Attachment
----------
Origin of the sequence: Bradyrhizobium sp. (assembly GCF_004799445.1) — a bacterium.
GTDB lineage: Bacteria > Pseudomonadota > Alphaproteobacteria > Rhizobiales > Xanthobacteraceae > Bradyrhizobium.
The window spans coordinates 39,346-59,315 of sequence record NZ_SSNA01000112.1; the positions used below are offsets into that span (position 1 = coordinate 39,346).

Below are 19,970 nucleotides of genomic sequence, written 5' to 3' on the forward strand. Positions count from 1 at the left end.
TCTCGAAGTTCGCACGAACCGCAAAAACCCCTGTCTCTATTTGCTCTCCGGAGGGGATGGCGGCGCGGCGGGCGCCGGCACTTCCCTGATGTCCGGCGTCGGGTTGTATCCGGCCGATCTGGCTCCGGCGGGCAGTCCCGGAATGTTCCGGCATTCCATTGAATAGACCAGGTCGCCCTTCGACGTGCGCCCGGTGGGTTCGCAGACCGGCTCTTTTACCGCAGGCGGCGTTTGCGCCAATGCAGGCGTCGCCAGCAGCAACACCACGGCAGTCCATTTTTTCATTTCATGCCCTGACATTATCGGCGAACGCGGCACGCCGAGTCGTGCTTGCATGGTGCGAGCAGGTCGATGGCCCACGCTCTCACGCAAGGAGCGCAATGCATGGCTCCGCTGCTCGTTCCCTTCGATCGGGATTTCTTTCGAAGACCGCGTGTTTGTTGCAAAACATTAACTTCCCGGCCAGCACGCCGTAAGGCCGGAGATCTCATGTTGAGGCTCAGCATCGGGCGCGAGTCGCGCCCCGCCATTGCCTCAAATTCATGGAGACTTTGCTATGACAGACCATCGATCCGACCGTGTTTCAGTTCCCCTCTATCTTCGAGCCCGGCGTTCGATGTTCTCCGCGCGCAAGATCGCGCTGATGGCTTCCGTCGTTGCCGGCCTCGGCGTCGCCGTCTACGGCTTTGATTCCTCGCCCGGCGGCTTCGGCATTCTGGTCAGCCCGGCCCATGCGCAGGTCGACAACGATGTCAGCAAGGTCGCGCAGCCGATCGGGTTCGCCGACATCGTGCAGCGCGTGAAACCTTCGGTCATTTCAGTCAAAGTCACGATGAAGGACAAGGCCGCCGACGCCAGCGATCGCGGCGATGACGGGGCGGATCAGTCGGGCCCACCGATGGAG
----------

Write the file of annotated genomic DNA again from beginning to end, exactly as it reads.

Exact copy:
Origin of the sequence: Bradyrhizobium sp. (assembly GCF_004799445.1) — a bacterium.
GTDB lineage: Bacteria > Pseudomonadota > Alphaproteobacteria > Rhizobiales > Xanthobacteraceae > Bradyrhizobium.
The window spans coordinates 39,346-59,315 of sequence record NZ_SSNA01000112.1; the positions used below are offsets into that span (position 1 = coordinate 39,346).

Below are 19,970 nucleotides of genomic sequence, written 5' to 3' on the forward strand. Positions count from 1 at the left end.
TCTCGAAGTTCGCACGAACCGCAAAAACCCCTGTCTCTATTTGCTCTCCGGAGGGGATGGCGGCGCGGCGGGCGCCGGCACTTCCCTGATGTCCGGCGTCGGGTTGTATCCGGCCGATCTGGCTCCGGCGGGCAGTCCCGGAATGTTCCGGCATTCCATTGAATAGACCAGGTCGCCCTTCGACGTGCGCCCGGTGGGTTCGCAGACCGGCTCTTTTACCGCAGGCGGCGTTTGCGCCAATGCAGGCGTCGCCAGCAGCAACACCACGGCAGTCCATTTTTTCATTTCATGCCCTGACATTATCGGCGAACGCGGCACGCCGAGTCGTGCTTGCATGGTGCGAGCAGGTCGATGGCCCACGCTCTCACGCAAGGAGCGCAATGCATGGCTCCGCTGCTCGTTCCCTTCGATCGGGATTTCTTTCGAAGACCGCGTGTTTGTTGCAAAACATTAACTTCCCGGCCAGCACGCCGTAAGGCCGGAGATCTCATGTTGAGGCTCAGCATCGGGCGCGAGTCGCGCCCCGCCATTGCCTCAAATTCATGGAGACTTTGCTATGACAGACCATCGATCCGACCGTGTTTCAGTTCCCCTCTATCTTCGAGCCCGGCGTTCGATGTTCTCCGCGCGCAAGATCGCGCTGATGGCTTCCGTCGTTGCCGGCCTCGGCGTCGCCGTCTACGGCTTTGATTCCTCGCCCGGCGGCTTCGGCATTCTGGTCAGCCCGGCCCATGCGCAGGTCGACAACGATGTCAGCAAGGTCGCGCAGCCGATCGGGTTCGCCGACATCGTGCAGCGCGTGAAACCTTCGGTCATTTCAGTCAAAGTCACGATGAAGGACAAGGCCGCCGACGCCAGCGATCGCGGCGATGACGGGGCGGATCAGTCGGGCCCACCGATGGAG